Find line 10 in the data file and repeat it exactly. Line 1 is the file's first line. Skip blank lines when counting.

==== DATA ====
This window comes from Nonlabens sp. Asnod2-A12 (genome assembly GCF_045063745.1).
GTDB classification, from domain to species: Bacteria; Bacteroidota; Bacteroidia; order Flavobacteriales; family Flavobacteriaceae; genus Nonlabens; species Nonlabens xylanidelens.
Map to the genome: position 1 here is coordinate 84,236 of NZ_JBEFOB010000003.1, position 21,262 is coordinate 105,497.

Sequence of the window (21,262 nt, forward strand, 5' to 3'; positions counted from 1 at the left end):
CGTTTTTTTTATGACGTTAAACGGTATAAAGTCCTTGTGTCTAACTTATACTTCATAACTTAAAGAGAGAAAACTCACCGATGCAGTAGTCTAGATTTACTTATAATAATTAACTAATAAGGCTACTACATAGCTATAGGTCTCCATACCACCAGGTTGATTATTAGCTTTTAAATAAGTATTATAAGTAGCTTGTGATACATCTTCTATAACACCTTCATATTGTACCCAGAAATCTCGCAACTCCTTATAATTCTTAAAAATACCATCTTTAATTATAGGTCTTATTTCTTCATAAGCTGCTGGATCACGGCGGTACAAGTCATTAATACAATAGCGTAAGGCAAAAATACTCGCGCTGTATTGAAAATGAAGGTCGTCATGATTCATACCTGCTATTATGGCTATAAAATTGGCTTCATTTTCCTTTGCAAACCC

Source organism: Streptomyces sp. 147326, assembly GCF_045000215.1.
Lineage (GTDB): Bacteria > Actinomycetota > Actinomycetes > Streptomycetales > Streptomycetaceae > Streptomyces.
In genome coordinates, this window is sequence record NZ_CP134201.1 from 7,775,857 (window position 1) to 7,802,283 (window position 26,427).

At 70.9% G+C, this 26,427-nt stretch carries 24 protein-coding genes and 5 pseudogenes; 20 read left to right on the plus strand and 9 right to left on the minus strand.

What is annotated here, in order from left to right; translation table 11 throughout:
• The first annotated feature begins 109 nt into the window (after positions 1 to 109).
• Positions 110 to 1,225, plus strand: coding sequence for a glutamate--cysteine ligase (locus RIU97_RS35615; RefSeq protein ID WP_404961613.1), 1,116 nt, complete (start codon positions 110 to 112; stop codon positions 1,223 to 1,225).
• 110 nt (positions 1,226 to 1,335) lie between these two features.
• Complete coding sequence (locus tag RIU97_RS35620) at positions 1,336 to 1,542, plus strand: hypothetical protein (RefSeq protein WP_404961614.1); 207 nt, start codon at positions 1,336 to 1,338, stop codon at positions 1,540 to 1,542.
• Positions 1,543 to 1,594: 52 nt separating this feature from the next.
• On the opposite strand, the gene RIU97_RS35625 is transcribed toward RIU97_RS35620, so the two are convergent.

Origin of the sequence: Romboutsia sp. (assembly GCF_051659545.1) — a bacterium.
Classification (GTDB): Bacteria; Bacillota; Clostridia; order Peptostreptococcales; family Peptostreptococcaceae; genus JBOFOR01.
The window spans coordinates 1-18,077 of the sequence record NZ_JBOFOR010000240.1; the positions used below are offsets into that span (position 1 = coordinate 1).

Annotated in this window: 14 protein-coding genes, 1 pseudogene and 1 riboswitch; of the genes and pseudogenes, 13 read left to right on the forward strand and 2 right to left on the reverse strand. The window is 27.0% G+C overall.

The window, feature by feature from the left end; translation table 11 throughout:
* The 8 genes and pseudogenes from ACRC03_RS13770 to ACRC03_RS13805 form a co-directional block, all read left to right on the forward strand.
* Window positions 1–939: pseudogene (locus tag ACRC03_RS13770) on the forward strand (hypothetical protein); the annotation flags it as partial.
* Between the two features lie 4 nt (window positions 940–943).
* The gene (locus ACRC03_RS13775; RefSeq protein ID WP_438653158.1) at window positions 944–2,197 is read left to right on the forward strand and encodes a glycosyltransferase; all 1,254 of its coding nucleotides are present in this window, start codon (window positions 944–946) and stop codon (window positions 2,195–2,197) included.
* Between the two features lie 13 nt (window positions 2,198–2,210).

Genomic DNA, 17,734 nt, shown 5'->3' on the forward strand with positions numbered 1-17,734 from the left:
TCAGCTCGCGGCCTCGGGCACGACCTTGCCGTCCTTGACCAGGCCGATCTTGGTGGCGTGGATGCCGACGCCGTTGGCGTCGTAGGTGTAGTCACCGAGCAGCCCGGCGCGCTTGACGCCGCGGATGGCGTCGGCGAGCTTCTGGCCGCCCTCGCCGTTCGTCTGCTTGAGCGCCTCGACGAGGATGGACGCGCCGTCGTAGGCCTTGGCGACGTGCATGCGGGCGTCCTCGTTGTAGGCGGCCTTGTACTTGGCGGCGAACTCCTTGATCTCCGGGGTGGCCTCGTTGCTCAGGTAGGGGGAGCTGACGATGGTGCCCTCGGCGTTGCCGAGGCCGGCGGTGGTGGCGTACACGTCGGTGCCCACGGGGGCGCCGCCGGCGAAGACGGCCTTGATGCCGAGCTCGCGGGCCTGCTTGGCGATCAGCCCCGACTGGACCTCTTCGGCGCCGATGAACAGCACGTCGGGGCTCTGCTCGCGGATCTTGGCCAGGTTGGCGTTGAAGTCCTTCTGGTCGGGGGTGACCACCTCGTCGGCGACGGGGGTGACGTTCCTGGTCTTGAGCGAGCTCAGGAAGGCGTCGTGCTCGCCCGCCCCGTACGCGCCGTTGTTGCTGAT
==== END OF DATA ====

What is annotated here, in order from left to right; translation table 11 throughout: